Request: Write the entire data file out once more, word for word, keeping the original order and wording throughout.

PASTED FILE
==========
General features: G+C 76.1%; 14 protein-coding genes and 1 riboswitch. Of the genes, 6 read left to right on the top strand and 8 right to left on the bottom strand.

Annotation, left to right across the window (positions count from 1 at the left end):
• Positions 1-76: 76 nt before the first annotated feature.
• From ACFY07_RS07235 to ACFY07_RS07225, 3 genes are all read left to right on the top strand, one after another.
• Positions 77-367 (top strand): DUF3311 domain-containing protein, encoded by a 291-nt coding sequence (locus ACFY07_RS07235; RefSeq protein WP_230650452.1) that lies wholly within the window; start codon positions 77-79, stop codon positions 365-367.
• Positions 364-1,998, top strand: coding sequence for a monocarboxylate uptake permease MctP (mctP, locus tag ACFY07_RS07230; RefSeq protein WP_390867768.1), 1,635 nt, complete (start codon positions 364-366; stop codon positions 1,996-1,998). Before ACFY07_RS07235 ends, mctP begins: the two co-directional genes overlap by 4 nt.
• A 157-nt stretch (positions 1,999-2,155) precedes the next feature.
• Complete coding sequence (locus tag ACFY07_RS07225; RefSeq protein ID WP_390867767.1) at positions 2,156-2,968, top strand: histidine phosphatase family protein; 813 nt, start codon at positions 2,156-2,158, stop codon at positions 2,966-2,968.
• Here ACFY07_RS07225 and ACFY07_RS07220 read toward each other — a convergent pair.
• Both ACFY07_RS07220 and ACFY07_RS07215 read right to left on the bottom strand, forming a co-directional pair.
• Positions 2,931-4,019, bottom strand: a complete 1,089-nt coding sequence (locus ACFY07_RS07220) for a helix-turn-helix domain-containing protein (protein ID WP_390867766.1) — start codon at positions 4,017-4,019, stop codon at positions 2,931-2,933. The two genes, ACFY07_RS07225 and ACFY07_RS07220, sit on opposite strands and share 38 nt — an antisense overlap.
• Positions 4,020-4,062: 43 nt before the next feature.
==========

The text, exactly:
General features: G+C 76.1%; 14 protein-coding genes and 1 riboswitch. Of the genes, 6 read left to right on the top strand and 8 right to left on the bottom strand.

Annotation, left to right across the window (positions count from 1 at the left end):
• Positions 1-76: 76 nt before the first annotated feature.
• From ACFY07_RS07235 to ACFY07_RS07225, 3 genes are all read left to right on the top strand, one after another.
• Positions 77-367 (top strand): DUF3311 domain-containing protein, encoded by a 291-nt coding sequence (locus ACFY07_RS07235; RefSeq protein WP_230650452.1) that lies wholly within the window; start codon positions 77-79, stop codon positions 365-367.
• Positions 364-1,998, top strand: coding sequence for a monocarboxylate uptake permease MctP (mctP, locus tag ACFY07_RS07230; RefSeq protein WP_390867768.1), 1,635 nt, complete (start codon positions 364-366; stop codon positions 1,996-1,998). Before ACFY07_RS07235 ends, mctP begins: the two co-directional genes overlap by 4 nt.
• A 157-nt stretch (positions 1,999-2,155) precedes the next feature.
• Complete coding sequence (locus tag ACFY07_RS07225; RefSeq protein ID WP_390867767.1) at positions 2,156-2,968, top strand: histidine phosphatase family protein; 813 nt, start codon at positions 2,156-2,158, stop codon at positions 2,966-2,968.
• Here ACFY07_RS07225 and ACFY07_RS07220 read toward each other — a convergent pair.
• Both ACFY07_RS07220 and ACFY07_RS07215 read right to left on the bottom strand, forming a co-directional pair.
• Positions 2,931-4,019, bottom strand: a complete 1,089-nt coding sequence (locus ACFY07_RS07220) for a helix-turn-helix domain-containing protein (protein ID WP_390867766.1) — start codon at positions 4,017-4,019, stop codon at positions 2,931-2,933. The two genes, ACFY07_RS07225 and ACFY07_RS07220, sit on opposite strands and share 38 nt — an antisense overlap.
• Positions 4,020-4,062: 43 nt before the next feature.